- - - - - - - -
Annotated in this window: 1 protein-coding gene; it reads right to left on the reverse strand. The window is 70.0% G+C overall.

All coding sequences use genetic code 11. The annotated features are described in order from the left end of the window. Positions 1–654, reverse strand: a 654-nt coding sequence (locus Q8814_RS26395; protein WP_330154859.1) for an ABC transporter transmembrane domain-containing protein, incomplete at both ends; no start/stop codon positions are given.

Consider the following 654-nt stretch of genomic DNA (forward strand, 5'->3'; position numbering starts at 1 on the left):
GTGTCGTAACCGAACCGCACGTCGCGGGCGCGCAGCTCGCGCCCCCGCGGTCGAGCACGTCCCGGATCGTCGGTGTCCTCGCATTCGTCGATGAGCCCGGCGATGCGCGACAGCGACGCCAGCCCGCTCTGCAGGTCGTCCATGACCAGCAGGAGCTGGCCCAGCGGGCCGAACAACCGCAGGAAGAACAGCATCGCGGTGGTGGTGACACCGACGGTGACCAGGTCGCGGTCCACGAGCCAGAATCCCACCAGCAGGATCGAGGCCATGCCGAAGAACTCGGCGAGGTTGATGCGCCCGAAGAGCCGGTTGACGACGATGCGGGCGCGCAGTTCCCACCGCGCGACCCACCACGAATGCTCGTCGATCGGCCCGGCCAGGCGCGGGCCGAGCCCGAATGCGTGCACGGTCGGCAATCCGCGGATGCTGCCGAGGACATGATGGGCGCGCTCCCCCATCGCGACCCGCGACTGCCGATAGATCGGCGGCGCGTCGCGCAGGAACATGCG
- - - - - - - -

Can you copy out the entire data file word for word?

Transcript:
Annotated in this window: 1 protein-coding gene; it reads right to left on the reverse strand. The window is 70.0% G+C overall.

All coding sequences use genetic code 11. The annotated features are described in order from the left end of the window. Positions 1–654, reverse strand: a 654-nt coding sequence (locus Q8814_RS26395; protein WP_330154859.1) for an ABC transporter transmembrane domain-containing protein, incomplete at both ends; no start/stop codon positions are given.

Consider the following 654-nt stretch of genomic DNA (forward strand, 5'->3'; position numbering starts at 1 on the left):
GTGTCGTAACCGAACCGCACGTCGCGGGCGCGCAGCTCGCGCCCCCGCGGTCGAGCACGTCCCGGATCGTCGGTGTCCTCGCATTCGTCGATGAGCCCGGCGATGCGCGACAGCGACGCCAGCCCGCTCTGCAGGTCGTCCATGACCAGCAGGAGCTGGCCCAGCGGGCCGAACAACCGCAGGAAGAACAGCATCGCGGTGGTGGTGACACCGACGGTGACCAGGTCGCGGTCCACGAGCCAGAATCCCACCAGCAGGATCGAGGCCATGCCGAAGAACTCGGCGAGGTTGATGCGCCCGAAGAGCCGGTTGACGACGATGCGGGCGCGCAGTTCCCACCGCGCGACCCACCACGAATGCTCGTCGATCGGCCCGGCCAGGCGCGGGCCGAGCCCGAATGCGTGCACGGTCGGCAATCCGCGGATGCTGCCGAGGACATGATGGGCGCGCTCCCCCATCGCGACCCGCGACTGCCGATAGATCGGCGGCGCGTCGCGCAGGAACATGCG